How is Artificial Intelligence changing the landscape of contractual jobs?
The introduction of Artificial Intelligence (AI) in various sectors of the workforce has spurred much buzz around the nature and security of jobs today. This is especially evident in Singapore where the city state is pushing forth multiple AI initiatives. This includes a recent launch of US$110 million to boost Singapore’s AI capabilities.
With a strong focus on the financial sector, the AI and Data Analytics Grant is reserved for Singapore-based financial institutions and research firms. According to Monetary Authority of Singapore (MAS), this grant will provide as much as 50% for reimbursement of projects that leverage on AI and data analysis techniques to generate insights, formulate strategy as well as assist in decision making,
However, there are rising concerns alongside the fast integration of AI as data reports that 30% of banking jobs would be made redundant by 2022. According to Accenture, 76% of bankers believe that "the majority of organisations in the banking industry will deploy AI interfaces as their primary point for interacting with customers" by 2020.
Disruption of AI within the area of development and testing
1. Software developers to pick up Data Science and Deep-Learning skills
Data Science and Deep-Learning would become increasingly important for software developers to master as it would change how software is written. Instead of spending months on writing the specific features, data would now be used to “train” the software to make itself even more intelligent. One example is Robotics Process Automation (RPA). OCBC for instance, is undertaking RPA through the employment of two robots – Bob and Zac to generate sales reports through data collection.
The robots work with the Consumer Secured Lending and Finance teams within OCBC’s Consumer Banking Division. Bob helps to process loan applications while Zac is attached to the Finance team and helps to generate daily sales performance reports. Bob and Zac are second-generation robots born out of experimentation that started in 2015, when robots were first deployed to OCBC’s Contact Centre.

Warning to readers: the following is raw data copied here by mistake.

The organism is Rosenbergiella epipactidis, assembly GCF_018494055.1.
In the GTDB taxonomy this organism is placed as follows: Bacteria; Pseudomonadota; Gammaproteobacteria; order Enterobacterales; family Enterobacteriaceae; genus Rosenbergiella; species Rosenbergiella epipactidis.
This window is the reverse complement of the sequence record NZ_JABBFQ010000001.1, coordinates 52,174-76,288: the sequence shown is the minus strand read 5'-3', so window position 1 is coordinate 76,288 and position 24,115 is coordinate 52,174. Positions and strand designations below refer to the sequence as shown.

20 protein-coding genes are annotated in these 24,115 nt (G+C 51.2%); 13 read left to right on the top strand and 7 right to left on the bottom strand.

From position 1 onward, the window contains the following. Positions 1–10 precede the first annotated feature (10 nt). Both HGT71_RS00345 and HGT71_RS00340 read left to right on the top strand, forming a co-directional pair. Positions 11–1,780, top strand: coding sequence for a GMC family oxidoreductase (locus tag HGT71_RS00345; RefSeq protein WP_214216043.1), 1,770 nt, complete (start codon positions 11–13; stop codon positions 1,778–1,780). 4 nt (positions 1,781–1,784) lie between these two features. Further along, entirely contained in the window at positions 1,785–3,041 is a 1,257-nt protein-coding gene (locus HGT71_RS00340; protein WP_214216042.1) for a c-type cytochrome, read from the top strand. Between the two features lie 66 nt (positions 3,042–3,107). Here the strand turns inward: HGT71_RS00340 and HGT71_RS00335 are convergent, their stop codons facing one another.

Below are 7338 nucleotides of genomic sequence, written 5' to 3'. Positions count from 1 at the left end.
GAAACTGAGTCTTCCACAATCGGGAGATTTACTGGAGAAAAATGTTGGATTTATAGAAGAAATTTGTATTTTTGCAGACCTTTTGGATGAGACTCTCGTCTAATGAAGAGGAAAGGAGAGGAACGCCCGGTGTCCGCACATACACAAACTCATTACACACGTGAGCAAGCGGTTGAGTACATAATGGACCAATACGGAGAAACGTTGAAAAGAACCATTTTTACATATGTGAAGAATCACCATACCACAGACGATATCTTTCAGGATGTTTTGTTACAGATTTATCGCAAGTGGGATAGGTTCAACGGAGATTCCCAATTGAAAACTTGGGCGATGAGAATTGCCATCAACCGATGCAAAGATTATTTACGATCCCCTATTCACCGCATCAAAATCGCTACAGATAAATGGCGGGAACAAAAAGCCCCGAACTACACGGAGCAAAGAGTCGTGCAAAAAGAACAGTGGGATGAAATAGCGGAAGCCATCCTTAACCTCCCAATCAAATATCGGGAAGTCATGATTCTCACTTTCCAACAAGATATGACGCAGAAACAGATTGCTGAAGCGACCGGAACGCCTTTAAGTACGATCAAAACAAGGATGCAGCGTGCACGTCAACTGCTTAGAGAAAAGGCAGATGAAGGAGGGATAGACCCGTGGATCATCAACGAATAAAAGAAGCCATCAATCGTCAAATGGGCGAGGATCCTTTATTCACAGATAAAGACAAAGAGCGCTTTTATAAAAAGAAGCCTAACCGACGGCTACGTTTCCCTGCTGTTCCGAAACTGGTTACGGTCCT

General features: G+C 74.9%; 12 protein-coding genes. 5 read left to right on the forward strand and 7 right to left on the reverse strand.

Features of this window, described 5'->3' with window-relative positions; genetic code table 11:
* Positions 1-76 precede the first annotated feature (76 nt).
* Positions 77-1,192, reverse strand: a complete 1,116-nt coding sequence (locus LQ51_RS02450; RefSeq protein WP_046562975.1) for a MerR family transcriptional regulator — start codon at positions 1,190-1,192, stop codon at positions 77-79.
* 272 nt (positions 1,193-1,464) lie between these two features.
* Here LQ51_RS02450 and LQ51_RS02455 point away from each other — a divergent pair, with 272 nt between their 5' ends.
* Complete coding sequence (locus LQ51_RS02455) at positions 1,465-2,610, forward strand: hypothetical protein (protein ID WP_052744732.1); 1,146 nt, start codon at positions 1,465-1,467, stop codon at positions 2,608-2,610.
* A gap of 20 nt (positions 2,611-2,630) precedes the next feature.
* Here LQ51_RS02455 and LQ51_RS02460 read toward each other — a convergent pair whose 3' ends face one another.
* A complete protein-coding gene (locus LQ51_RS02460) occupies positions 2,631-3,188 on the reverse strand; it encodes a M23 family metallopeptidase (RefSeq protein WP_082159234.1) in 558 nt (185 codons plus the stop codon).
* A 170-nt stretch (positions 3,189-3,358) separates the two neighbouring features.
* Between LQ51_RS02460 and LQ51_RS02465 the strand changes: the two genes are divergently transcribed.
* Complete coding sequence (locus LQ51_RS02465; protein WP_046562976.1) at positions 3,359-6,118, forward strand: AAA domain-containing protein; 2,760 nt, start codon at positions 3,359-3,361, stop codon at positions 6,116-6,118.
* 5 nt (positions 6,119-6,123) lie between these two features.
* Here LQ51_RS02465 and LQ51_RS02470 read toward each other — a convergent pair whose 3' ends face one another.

2. Reengineering of back-office processes
While the above example illustrates AI that is targeted at front-end operations, adoption of AI can also disrupt back-end operations of banks. This includes areas such as customer on boarding, support, bank reconciliation and accounting. AI would be able to automate manual steps of computing data such as data extraction, data entry and email processing. Apart from cutting costs, AI would further reduce the cycle time of business processes whilst ensure better service quality through the elimination of human errors in repetitive laborious tasks.
In 2018, AI powered RPA would be able to automate complex business processes. In August 2017, Bank of America Merrill Lynch have announced the development of an intelligent receivables application that uses AI to improve straight-through reconciliation of incoming payments. These are successes that continue to open up more opportunities which are worth exploring.
As a result of this integration of AI, the job scope of developers and testers is likely to expand to various back-end services to ensure that efficiency and productivity are maintained as well as sustained. In addition, despite ongoing speculation with regards to smart machines and how the demand for coders may be reduced, it isn’t exactly the case. Instead, there would be a growing need for coders with a different and wider skill-set. Furthermore, developers are still needed for their expertise to curate data whilst managing software through the process of learning by itself, and Python scripts which interact with the software.
Ultimately, job security is dependent on one’s ability to upskill and stay relevant within this evolving workforce.
How does this change the landscape of contractual jobs?
As the gig economy starts to embed within our culture, AI would also be creating opportunities for contractual roles. Permanent jobs for senior banking technologists for instance, are starting to diminish. This holds true with the gradual and inevitable takeover of the millennial generation in Singapore’s workforce. With greater prioritisation over work-life balance, alongside short-term projects that can value-add to their career experience, banks would realise the need to adapt to evolving work culture.
AI’s permeation into the workforce would fundamentally change the way employees in banks work, and also the type of work they do. This includes the enhancement of workforce efficiency, flexibility, compliance and other relevant skills needed to engage customers.
Ultimately, companies would need to on board the right talent with the relevant skill-set. Either that, organisations would need to put in place training and development programmes that can help their employees in “upgrading” their skill-sets. A number of companies would choose to engage employees through contractual employment to as a form of training and development for other employees in the organisation, or as a trial period to “test” the capabilities of these new employees before converting them to full-time.
If you would like to find out more about the limited talent available in the market of developers and testers, or those with transferable skillsets and experiences that can add value to your organisation especially within contractual roles, do contact us or follow us on our LinkedIn page for more industry related insights.